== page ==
Monday, June 22, 2009

More on What's Wrong with the Healthcare System

I talk about my illness here because I think I'm a really good example of how even the most knowledgeable patients can be jerked around by the system. I know the gastroenterologist in New York has lost her mind. I know she definitely didn't need to repeat all the blood work and stool cultures that were just done on June 5. I didn't need a flexible sigmoidoscopy for $800 -- I've never had disease in the procto-sigmoid region. Why didn't I argue with her? Why did I let her waste my (and my insurance company's, to the extent they decide to cover any of it) money?

I was wrong, and it won't happen again. I am a smart patient. Yes, I feel desperate for some relief. I am going to the bathroom too often and I am in too much pain. My fatigue level is over the moon. So yes, I felt desperate, willing to let her do anything she wanted to do if it would make me feel better. Except I'm also smart enough to know that all that messing around will not make me feel better at all. If anything, now I'm just depressed and angry on top of feeling sick.

We don't fire our doctors often enough -- perhaps no more often than they "fire" us. But as I said yesterday, unless it turns out that this doctor is the sole genius who saw something on the CT scan that nobody else saw -- highly unlikely -- she's going to get fired, and I am going to find someone who recognizes my symptoms for what they are and actually treats them.

But even more -- way bigger than my individual circumstances -- is the fact that we are wasting money on health care. Two sets of labs in under 2 weeks is a complete waste. An $800 sigmoidoscopy is a waste. Spending over $2500 in one visit at least, by the time all the labs are paid for, is obscene. How can we have health care reform as long as we operate this way? We can't.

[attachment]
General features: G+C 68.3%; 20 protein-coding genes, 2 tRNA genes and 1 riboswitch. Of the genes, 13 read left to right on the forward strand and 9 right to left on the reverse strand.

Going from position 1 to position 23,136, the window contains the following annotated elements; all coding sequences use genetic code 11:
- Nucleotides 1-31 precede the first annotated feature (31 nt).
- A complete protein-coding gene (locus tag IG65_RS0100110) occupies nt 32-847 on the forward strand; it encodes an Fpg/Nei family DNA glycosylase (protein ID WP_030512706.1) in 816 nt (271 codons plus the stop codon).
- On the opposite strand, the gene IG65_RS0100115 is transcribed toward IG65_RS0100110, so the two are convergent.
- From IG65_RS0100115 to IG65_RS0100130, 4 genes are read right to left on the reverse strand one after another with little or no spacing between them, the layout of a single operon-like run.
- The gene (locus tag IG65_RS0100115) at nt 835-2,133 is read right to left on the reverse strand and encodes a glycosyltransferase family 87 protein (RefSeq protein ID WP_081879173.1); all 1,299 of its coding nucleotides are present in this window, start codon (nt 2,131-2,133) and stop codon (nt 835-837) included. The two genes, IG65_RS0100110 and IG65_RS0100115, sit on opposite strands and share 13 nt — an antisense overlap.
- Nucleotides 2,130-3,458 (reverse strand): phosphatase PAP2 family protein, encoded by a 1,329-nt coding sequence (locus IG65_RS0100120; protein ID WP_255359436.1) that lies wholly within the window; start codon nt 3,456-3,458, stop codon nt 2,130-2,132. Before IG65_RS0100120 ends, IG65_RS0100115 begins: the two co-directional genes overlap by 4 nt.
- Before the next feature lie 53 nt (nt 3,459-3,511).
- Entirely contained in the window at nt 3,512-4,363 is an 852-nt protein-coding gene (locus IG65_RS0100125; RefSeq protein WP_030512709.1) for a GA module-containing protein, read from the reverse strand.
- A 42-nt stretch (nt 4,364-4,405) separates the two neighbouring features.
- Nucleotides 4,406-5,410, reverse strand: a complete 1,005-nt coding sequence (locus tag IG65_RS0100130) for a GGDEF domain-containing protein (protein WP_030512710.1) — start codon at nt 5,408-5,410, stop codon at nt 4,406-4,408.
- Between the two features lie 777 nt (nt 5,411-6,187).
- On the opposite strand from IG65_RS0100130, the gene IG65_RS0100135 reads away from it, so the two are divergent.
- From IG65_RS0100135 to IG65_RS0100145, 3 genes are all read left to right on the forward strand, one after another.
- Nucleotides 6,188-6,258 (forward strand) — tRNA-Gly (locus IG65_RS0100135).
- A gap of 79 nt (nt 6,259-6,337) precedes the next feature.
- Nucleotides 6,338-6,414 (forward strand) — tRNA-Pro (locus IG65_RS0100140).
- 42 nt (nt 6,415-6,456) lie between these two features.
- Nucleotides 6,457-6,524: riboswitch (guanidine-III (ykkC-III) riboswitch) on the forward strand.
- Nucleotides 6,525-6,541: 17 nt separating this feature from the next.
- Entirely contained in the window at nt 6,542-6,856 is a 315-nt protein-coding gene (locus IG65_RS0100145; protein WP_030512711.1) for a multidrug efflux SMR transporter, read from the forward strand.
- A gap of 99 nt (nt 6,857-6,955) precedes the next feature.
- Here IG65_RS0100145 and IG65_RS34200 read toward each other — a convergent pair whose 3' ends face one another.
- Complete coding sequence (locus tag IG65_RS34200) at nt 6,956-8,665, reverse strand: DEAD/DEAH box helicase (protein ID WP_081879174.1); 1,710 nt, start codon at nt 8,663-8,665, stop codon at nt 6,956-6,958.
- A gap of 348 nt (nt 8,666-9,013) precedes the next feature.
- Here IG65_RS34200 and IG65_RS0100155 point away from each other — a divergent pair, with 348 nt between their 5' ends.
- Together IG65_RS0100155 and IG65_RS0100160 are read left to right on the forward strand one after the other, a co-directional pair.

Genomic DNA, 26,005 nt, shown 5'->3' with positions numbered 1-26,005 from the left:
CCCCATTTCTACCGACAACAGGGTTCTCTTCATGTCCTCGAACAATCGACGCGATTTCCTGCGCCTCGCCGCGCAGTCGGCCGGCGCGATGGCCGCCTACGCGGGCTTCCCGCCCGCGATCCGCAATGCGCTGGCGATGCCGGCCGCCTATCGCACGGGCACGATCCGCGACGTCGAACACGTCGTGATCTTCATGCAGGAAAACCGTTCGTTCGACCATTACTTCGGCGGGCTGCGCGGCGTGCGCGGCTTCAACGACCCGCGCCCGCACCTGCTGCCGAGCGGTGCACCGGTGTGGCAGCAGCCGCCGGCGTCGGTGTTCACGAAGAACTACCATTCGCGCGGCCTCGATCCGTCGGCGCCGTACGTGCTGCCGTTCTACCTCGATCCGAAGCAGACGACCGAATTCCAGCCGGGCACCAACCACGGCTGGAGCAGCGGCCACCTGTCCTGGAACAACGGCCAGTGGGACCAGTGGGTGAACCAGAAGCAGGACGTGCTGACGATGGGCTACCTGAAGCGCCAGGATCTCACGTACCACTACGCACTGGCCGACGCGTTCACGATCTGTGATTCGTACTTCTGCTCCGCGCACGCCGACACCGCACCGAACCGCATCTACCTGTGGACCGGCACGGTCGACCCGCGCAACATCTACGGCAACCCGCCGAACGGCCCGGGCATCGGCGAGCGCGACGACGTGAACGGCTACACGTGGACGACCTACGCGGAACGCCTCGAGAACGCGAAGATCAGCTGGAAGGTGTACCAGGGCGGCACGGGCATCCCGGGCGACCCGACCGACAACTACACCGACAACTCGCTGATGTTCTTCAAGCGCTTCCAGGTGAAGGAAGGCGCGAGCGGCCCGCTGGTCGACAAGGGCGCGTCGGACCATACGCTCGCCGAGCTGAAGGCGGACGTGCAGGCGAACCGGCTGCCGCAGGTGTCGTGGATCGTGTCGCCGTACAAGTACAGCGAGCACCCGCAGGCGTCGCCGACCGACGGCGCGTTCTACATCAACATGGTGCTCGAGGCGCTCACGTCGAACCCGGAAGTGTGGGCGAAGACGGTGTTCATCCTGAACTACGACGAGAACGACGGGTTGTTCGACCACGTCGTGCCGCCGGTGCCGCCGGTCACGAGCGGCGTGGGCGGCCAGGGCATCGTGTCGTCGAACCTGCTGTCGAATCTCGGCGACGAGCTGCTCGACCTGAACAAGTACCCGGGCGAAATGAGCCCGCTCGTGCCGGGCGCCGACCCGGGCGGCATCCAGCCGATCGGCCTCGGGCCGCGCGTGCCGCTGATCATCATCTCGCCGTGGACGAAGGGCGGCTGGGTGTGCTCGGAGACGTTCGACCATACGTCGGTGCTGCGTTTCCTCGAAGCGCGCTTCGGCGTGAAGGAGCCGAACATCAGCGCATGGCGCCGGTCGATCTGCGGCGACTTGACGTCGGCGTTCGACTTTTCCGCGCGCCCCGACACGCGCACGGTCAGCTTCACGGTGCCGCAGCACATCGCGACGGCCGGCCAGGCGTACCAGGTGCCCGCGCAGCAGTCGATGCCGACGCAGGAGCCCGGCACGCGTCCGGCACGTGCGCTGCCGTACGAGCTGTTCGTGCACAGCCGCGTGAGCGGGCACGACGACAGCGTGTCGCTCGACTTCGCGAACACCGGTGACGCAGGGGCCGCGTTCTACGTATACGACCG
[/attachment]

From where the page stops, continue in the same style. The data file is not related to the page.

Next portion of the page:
Health care reform is stalled because health care costs too much. The pharmaceutical companies made a concession over the week-end for those on Medicare Part D, but my friend Karen, whose 25% of her multiple sclerosis medicine costs about $600 per month, meaning she's going without medication even though she's on Medicare Part D -- what about her?

Health care reform is going to take reform on everyone's part. We patients will give something up -- what else is new? But everyone else, including doctors, are going to have to give something up, as well. No more business as usual. No more duplicating labs. No more unnecessary tests. No more should the best doctors be permitted to simply opt out of all insurance, including Medicare, so they can keep practicing as if cost is not a factor.

If we need to curb costs so that everyone can have health care, then we need to control both the consumer side of the equation and the provider side of the equation. I'm convinced that consumers don't ask for more than they need, but I take responsibility for allowing my doctor to abuse my pocketbook and my insurance company's, too. But my doctor has to take responsibility, as well. It made really good sense to do stool cultures with my symptoms. But it made no sense to do them twice.

I wish so much more than I can say that I did not have to interact with the health care system, cost so much money, and require so much care. I also wish my doctors would think before writing orders -- especially the fancy New York doctors who take no insurance no matter what. Controlling the consumer side of the equation is only part of the answer. Jennifer

No comments:

Post a Comment